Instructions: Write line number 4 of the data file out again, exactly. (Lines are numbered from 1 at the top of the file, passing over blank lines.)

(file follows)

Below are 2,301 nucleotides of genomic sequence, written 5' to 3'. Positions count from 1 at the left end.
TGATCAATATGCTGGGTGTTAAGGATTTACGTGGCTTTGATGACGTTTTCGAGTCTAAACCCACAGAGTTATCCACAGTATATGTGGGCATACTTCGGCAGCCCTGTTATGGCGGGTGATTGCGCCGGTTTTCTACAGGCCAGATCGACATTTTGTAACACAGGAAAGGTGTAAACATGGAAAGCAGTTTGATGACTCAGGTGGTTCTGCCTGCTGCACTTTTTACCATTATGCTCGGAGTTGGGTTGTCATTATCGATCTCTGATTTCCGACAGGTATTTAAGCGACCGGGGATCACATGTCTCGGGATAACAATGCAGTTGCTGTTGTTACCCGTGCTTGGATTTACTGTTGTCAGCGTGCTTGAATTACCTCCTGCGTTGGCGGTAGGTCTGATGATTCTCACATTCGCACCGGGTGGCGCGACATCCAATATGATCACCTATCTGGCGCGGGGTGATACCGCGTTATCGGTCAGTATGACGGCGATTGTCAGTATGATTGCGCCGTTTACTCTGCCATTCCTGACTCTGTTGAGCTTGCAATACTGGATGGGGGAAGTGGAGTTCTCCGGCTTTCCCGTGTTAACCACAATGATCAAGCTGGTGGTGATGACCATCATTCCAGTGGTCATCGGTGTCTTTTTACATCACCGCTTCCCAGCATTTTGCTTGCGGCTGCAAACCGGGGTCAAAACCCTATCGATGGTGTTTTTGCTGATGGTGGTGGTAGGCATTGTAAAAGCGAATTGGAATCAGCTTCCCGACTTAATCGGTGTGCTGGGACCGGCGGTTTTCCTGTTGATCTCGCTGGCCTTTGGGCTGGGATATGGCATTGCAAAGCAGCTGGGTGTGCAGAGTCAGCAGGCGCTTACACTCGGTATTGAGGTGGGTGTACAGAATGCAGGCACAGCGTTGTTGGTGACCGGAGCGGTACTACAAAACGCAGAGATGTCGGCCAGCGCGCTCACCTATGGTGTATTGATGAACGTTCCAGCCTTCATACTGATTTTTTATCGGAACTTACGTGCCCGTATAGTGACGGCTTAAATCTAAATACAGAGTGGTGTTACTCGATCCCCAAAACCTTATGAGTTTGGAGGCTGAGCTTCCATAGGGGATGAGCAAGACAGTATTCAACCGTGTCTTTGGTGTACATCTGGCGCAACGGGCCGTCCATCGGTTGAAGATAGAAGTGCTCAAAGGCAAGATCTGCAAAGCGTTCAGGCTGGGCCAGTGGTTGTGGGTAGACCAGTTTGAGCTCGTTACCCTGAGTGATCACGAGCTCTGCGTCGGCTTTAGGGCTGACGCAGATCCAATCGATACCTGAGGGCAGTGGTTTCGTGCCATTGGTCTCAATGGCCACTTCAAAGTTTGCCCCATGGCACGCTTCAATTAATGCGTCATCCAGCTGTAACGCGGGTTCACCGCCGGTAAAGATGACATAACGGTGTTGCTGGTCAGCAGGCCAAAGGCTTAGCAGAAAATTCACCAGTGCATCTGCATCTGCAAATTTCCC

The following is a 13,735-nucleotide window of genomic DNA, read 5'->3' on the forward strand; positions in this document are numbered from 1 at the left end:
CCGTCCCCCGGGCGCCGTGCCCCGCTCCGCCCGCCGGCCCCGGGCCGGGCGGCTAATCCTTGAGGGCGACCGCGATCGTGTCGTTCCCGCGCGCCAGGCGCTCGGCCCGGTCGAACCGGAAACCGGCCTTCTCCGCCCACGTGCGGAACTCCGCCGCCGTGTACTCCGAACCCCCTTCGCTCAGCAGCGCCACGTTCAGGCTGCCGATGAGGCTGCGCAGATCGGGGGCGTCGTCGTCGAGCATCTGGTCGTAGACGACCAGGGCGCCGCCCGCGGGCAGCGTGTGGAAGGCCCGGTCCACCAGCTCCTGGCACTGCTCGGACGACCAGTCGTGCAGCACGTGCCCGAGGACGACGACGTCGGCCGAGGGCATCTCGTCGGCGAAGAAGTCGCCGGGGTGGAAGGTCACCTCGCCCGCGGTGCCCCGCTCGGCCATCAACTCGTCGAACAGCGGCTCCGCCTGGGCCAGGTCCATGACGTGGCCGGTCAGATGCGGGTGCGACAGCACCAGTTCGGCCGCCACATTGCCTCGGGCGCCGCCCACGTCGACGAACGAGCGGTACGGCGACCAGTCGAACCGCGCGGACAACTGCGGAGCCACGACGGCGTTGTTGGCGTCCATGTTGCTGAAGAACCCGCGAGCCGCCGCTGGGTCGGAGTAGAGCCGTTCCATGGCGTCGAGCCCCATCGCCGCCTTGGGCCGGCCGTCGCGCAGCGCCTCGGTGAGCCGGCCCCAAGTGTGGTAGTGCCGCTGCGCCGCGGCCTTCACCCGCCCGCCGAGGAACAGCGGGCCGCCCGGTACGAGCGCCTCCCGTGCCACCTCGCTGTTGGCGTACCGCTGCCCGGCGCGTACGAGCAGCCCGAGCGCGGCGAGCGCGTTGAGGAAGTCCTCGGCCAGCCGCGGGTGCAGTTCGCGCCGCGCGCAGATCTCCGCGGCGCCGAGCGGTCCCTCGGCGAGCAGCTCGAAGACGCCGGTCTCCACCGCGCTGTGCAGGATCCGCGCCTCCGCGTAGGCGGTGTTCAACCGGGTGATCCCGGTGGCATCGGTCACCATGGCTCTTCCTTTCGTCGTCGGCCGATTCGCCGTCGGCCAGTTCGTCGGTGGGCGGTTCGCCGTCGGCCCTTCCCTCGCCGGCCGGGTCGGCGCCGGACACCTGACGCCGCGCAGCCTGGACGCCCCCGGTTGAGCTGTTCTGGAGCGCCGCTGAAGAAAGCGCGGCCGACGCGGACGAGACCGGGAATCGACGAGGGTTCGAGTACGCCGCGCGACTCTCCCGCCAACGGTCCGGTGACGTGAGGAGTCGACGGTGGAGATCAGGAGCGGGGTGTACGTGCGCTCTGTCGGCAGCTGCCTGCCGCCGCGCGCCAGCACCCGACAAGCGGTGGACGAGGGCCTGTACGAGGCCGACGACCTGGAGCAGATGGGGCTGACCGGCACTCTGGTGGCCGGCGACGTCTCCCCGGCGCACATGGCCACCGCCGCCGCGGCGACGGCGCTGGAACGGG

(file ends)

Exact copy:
CCGTCCCCCGGGCGCCGTGCCCCGCTCCGCCCGCCGGCCCCGGGCCGGGCGGCTAATCCTTGAGGGCGACCGCGATCGTGTCGTTCCCGCGCGCCAGGCGCTCGGCCCGGTCGAACCGGAAACCGGCCTTCTCCGCCCACGTGCGGAACTCCGCCGCCGTGTACTCCGAACCCCCTTCGCTCAGCAGCGCCACGTTCAGGCTGCCGATGAGGCTGCGCAGATCGGGGGCGTCGTCGTCGAGCATCTGGTCGTAGACGACCAGGGCGCCGCCCGCGGGCAGCGTGTGGAAGGCCCGGTCCACCAGCTCCTGGCACTGCTCGGACGACCAGTCGTGCAGCACGTGCCCGAGGACGACGACGTCGGCCGAGGGCATCTCGTCGGCGAAGAAGTCGCCGGGGTGGAAGGTCACCTCGCCCGCGGTGCCCCGCTCGGCCATCAACTCGTCGAACAGCGGCTCCGCCTGGGCCAGGTCCATGACGTGGCCGGTCAGATGCGGGTGCGACAGCACCAGTTCGGCCGCCACATTGCCTCGGGCGCCGCCCACGTCGACGAACGAGCGGTACGGCGACCAGTCGAACCGCGCGGACAACTGCGGAGCCACGACGGCGTTGTTGGCGTCCATGTTGCTGAAGAACCCGCGAGCCGCCGCTGGGTCGGAGTAGAGCCGTTCCATGGCGTCGAGCCCCATCGCCGCCTTGGGCCGGCCGTCGCGCAGCGCCTCGGTGAGCCGGCCCCAAGTGTGGTAGTGCCGCTGCGCCGCGGCCTTCACCCGCCCGCCGAGGAACAGCGGGCCGCCCGGTACGAGCGCCTCCCGTGCCACCTCGCTGTTGGCGTACCGCTGCCCGGCGCGTACGAGCAGCCCGAGCGCGGCGAGCGCGTTGAGGAAGTCCTCGGCCAGCCGCGGGTGCAGTTCGCGCCGCGCGCAGATCTCCGCGGCGCCGAGCGGTCCCTCGGCGAGCAGCTCGAAGACGCCGGTCTCCACCGCGCTGTGCAGGATCCGCGCCTCCGCGTAGGCGGTGTTCAACCGGGTGATCCCGGTGGCATCGGTCACCATGGCTCTTCCTTTCGTCGTCGGCCGATTCGCCGTCGGCCAGTTCGTCGGTGGGCGGTTCGCCGTCGGCCCTTCCCTCGCCGGCCGGGTCGGCGCCGGACACCTGACGCCGCGCAGCCTGGACGCCCCCGGTTGAGCTGTTCTGGAGCGCCGCTGAAGAAAGCGCGGCCGACGCGGACGAGACCGGGAATCGACGAGGGTTCGAGTACGCCGCGCGACTCTCCCGCCAACGGTCCGGTGACGTGAGGAGTCGACGGTGGAGATCAGGAGCGGGGTGTACGTGCGCTCTGTCGGCAGCTGCCTGCCGCCGCGCGCCAGCACCCGACAAGCGGTGGACGAGGGCCTGTACGAGGCCGACGACCTGGAGCAGATGGGGCTGACCGGCACTCTGGTGGCCGGCGACGTCTCCCCGGCGCACATGGCCACCGCCGCCGCGGCGACGGCGCTGGAACGGG